generally (and the exceptions are a bitch) an expired drug is safe but its efficacy is reduced. For some products that rate of reduction is low and an expired product can be good for a year or two after the date (Liquamycin for example), for other products the rate of decline is non linear and fast, so are only good a couple months past date with any real efficacy (Covexin®-8. CDT comes to mind).
Epi seems to be between the two, within some limits:
EpiPen's shelf life has been limited by the chemistry of the drug inside it. Epinephrine is an old and cheap medication, but it's also notoriously finicky. If exposed to light, heat or air, it can degrade, turning rust colored.
The FDA-approved label warns that if the liquid in the pen is discolored, it should be discarded: "Epinephrine solution deteriorates rapidly on exposure to air or light, turning pink from oxidation to adrenochrome and brown from the formation of melanin."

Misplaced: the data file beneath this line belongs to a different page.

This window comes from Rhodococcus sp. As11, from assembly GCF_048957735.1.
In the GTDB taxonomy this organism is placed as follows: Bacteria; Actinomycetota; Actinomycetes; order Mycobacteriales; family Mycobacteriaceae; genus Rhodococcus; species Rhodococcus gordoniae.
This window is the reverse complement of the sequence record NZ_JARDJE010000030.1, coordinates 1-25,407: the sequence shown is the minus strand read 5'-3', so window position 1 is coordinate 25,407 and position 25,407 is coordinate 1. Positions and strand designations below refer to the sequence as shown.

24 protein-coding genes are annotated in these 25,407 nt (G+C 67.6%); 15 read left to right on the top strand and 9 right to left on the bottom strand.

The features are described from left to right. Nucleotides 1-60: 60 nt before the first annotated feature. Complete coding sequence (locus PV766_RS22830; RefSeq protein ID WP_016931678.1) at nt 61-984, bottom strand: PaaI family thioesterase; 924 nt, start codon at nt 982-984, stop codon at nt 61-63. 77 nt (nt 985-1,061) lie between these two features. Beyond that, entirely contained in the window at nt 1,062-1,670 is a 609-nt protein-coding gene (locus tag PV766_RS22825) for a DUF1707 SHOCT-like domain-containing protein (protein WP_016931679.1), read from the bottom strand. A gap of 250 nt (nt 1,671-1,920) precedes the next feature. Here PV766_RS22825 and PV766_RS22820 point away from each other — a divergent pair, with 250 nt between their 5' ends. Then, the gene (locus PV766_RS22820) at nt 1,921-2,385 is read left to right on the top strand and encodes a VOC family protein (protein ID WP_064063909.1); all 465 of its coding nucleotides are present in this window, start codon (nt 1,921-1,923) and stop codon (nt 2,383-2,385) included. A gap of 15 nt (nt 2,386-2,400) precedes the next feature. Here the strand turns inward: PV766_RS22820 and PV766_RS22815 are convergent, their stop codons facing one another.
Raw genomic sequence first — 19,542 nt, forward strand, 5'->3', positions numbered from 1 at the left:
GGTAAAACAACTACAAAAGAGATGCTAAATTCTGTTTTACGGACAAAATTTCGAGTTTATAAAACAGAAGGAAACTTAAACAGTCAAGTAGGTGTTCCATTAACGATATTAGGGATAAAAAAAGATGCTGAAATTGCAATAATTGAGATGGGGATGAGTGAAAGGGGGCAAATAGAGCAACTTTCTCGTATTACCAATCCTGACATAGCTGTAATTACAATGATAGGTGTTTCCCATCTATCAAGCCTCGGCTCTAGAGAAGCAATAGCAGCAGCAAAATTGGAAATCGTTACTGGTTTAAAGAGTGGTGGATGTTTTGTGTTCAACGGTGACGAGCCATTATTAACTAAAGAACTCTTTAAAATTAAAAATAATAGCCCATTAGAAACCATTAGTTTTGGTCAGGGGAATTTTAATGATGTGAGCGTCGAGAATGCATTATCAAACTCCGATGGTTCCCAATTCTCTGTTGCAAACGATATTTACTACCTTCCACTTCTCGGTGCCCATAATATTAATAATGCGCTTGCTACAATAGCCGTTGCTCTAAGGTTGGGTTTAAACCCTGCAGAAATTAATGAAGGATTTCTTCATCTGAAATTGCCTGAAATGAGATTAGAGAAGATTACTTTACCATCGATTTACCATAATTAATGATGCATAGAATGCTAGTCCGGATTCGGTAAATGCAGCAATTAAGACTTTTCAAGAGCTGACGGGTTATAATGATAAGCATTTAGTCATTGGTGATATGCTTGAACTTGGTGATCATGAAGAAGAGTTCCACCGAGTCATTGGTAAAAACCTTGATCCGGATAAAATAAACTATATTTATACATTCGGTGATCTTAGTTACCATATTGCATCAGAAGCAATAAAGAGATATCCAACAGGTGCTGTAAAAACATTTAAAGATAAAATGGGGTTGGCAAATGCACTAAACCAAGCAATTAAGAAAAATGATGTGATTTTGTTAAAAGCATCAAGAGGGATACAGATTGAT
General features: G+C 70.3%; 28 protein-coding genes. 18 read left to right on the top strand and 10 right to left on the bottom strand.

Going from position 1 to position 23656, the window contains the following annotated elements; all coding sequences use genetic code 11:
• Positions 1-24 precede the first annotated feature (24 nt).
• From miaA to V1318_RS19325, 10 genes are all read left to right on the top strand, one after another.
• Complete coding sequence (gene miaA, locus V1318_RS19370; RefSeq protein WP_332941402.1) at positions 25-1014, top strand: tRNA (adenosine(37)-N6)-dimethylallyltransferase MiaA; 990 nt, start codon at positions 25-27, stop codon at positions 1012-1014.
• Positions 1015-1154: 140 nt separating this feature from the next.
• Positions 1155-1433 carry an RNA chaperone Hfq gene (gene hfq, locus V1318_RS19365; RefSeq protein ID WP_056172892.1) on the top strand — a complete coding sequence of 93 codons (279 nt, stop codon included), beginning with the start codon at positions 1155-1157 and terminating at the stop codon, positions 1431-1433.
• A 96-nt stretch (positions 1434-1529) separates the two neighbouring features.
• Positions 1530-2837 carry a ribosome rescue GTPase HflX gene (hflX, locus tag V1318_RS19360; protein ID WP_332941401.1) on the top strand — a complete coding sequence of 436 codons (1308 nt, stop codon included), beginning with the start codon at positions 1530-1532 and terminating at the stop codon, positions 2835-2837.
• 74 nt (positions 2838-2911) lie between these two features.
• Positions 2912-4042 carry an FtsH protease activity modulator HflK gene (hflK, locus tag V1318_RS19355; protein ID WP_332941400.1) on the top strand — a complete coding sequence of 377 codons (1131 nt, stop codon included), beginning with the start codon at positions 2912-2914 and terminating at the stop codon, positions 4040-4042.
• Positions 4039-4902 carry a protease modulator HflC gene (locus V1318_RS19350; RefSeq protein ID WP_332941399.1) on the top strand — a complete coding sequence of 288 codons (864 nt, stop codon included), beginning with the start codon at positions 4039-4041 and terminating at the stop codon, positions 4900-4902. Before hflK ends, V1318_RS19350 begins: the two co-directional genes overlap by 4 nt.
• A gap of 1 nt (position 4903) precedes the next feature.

Great! so there's a way to tell, separate from the date!
But what about an expired EpiPen that looks perfectly normal?
The little published data that exists shows that the drug degrades over time -- and color is not an accurate way to gauge whether the epinephrine inside is still good.
well crap, maybe not.
One study, published in the Journal of Allergy and Clinical Immunology in 2000, examined EpiPens one to 90 months after the expiration date. Most were not discolored, but the epinephrine content decreased over time. The study stated that it was best to use EpiPens that had not expired, but found that the pens contained at least two-thirds of the intended dose up to a year after expiration. Even a sub-optimal dose could be better than nothing in a life-or-death situation, the authors concluded.
Looks like if stored in *ideal* conditions the pen will last more than 18 months, but under likely real-world conditions 18 months is it.
FWIW, elsewhere I found that the manufacturer had targeted 27 months, but data only supported 19 months, they went with 18. That's not a large guard band.